A futuristic farce explores the dystopian nightmare that results from one man’s ascendancy to the Oval Office.
In the late 22nd century, the whole world has been thoroughly transformed by the poisonous legacy of the presidential tenure of Ronald Thump—the transformation of Donald Trump’s name for satirical purposes in Mullins’ debut novel. As the United States economy crumbles, the rest of the globe embraces “corporate imperialism,” nationalism, and totalitarianism on an unprecedented scale. Midway through his first term, Thump voluntarily resigns from office. But his control over the country remains, as his own company, ThumpCorp, becomes the new president, and its CEO, Thump’s 15-year-old son, Viscount, acts essentially as the nation’s ruler. ThumpCorp eventually declares itself “President-in-Perpetuity,” completing the metamorphosis of the nation into a racist, religiously intolerant surveillance state. The author presents a few interlocking stories. Shari Aronson is forced to work for Thump-O-Vision, the state-run television propaganda network, and is subjected to the chauvinistic tyranny of her supervisor, Mr. Feacle. (He claims it’s a French name properly pronounced “Feely.”) Exasperated by his despotism, she becomes embroiled in a mini-insurrection by four women, who kidnap Mr. Feacle and flee into the “labyrinth of sewers and tunnels far below the city.” There, Shari is assisted by Hubert Dillerschlinger, who works for the ACRONIM office—contributing to the totalitarian manipulation of language—but also heads an ineffectual resistance movement. Meanwhile, Paul Generosity, a pastor, while on a diplomatic mission abroad, discovers an unredacted copy of the Bible and learns how disfigured his understanding of Christianity is.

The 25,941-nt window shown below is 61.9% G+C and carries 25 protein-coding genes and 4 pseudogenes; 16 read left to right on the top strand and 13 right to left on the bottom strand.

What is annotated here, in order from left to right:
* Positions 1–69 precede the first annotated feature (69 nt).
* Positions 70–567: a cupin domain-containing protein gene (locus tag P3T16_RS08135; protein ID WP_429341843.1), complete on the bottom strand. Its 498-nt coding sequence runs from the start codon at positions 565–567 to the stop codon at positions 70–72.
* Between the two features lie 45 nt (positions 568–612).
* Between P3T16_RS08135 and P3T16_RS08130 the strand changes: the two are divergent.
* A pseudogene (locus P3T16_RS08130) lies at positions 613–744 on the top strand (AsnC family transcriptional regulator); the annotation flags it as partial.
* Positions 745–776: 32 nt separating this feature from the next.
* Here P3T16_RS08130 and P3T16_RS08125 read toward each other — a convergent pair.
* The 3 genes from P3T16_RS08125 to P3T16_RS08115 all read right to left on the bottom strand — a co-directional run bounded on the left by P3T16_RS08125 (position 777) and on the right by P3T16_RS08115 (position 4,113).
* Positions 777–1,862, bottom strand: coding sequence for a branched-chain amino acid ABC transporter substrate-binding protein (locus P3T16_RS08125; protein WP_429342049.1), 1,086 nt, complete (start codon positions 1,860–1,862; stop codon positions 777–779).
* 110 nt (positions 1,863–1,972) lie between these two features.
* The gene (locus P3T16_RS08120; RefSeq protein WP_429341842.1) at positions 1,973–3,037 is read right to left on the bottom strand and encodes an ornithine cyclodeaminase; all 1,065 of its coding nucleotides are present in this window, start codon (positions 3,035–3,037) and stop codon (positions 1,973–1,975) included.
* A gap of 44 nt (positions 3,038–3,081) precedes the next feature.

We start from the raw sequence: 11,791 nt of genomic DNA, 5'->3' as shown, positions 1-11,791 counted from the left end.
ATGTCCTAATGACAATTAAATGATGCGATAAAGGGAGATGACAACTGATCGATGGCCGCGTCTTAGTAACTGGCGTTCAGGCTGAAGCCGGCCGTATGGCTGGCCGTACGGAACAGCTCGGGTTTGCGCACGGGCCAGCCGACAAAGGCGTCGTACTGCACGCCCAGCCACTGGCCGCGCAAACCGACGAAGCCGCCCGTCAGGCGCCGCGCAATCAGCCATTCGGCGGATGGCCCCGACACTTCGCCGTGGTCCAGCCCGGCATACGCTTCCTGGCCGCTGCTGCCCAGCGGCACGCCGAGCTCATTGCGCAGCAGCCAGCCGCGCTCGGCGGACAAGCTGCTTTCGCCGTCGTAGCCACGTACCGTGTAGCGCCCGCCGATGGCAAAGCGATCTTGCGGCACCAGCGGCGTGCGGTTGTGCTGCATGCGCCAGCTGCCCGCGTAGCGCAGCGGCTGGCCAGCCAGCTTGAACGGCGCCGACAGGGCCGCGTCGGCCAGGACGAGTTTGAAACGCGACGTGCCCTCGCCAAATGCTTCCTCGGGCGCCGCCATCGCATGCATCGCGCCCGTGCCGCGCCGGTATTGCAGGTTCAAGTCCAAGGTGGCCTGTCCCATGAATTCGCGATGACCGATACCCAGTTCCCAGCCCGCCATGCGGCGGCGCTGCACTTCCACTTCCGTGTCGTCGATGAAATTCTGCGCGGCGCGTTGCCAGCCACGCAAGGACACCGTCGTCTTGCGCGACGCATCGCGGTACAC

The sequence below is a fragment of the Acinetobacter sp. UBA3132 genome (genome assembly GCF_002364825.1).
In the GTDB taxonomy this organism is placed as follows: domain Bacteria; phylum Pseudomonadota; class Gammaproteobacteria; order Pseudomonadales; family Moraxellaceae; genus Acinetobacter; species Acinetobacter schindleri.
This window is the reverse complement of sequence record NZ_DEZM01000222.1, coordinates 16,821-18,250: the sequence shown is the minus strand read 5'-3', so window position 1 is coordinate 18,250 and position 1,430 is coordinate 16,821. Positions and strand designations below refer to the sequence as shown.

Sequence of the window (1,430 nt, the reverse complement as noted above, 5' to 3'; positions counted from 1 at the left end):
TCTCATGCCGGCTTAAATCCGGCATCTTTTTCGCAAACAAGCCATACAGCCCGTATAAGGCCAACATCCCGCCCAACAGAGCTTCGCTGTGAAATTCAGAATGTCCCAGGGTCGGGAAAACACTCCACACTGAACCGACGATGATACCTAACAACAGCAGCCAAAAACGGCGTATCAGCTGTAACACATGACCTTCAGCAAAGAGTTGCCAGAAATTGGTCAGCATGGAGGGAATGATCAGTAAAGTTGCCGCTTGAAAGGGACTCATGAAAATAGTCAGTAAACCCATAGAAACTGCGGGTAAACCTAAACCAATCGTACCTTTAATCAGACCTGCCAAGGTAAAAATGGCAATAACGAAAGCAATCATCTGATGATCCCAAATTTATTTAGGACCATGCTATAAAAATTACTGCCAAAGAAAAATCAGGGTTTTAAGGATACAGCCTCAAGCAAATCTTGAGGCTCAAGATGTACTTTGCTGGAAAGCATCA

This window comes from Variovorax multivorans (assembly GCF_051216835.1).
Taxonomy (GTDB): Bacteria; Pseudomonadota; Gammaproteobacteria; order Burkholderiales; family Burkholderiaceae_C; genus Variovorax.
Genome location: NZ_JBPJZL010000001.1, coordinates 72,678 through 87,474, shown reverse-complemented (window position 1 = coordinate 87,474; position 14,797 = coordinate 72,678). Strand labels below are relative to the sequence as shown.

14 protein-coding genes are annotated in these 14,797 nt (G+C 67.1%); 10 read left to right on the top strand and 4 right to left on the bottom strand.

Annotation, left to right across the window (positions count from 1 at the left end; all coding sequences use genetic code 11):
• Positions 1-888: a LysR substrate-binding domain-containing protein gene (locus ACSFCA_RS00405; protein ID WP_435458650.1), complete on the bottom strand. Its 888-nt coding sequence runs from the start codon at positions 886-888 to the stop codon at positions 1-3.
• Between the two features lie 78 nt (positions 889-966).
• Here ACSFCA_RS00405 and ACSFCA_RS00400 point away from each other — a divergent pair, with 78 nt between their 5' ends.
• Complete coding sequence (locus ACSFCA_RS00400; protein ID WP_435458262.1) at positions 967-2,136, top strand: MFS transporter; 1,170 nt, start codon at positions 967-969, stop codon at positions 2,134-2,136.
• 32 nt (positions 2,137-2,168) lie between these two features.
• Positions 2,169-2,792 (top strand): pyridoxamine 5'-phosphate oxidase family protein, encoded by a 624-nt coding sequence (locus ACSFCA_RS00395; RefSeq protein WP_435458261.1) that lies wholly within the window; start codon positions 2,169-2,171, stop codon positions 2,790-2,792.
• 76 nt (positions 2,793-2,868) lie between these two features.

In his wide-ranging and timely book, the author has no shortage of literary ambition. He seems to aim for something that combines the frenetic comedic delivery reminiscent of Kurt Vonnegut with the sociopolitical commentary of Jonathan Swift. Unfortunately, Mullins often lands on far more pedestrian ground, closer to a vaudeville routine. Holding a gun, Shari frets: “Okay, that is probably where the bullets come out of, and this should be the trigger, but the bullets should be in the handle, shouldn’t they? She turned it around and looked at it from the barrel end. No, the bullets are right there, in that wheely-thing.” In other words, the humor is slapstick—relentlessly jocose and silly—but seldom clever or original. In addition, the novel is riddled with acronyms (some translated, many not) and heavily footnoted, so what should be a breezily unchallenging read takes quasi-scholarly labor to muddle through. Yet the most disappointing aspect of the work is its absence of nuance in the political commentary. As a consequence of Thump’s historically gruesome rule, everything that is bad happens and everything that is good ceases. Add in a host of puns and game wordplay and the result is this book’s literary worldview. Readers can be appalled by Trump’s presidential behavior and still hope for more out of the literature that takes him to task for it.
An over-the-top attempt at political satire.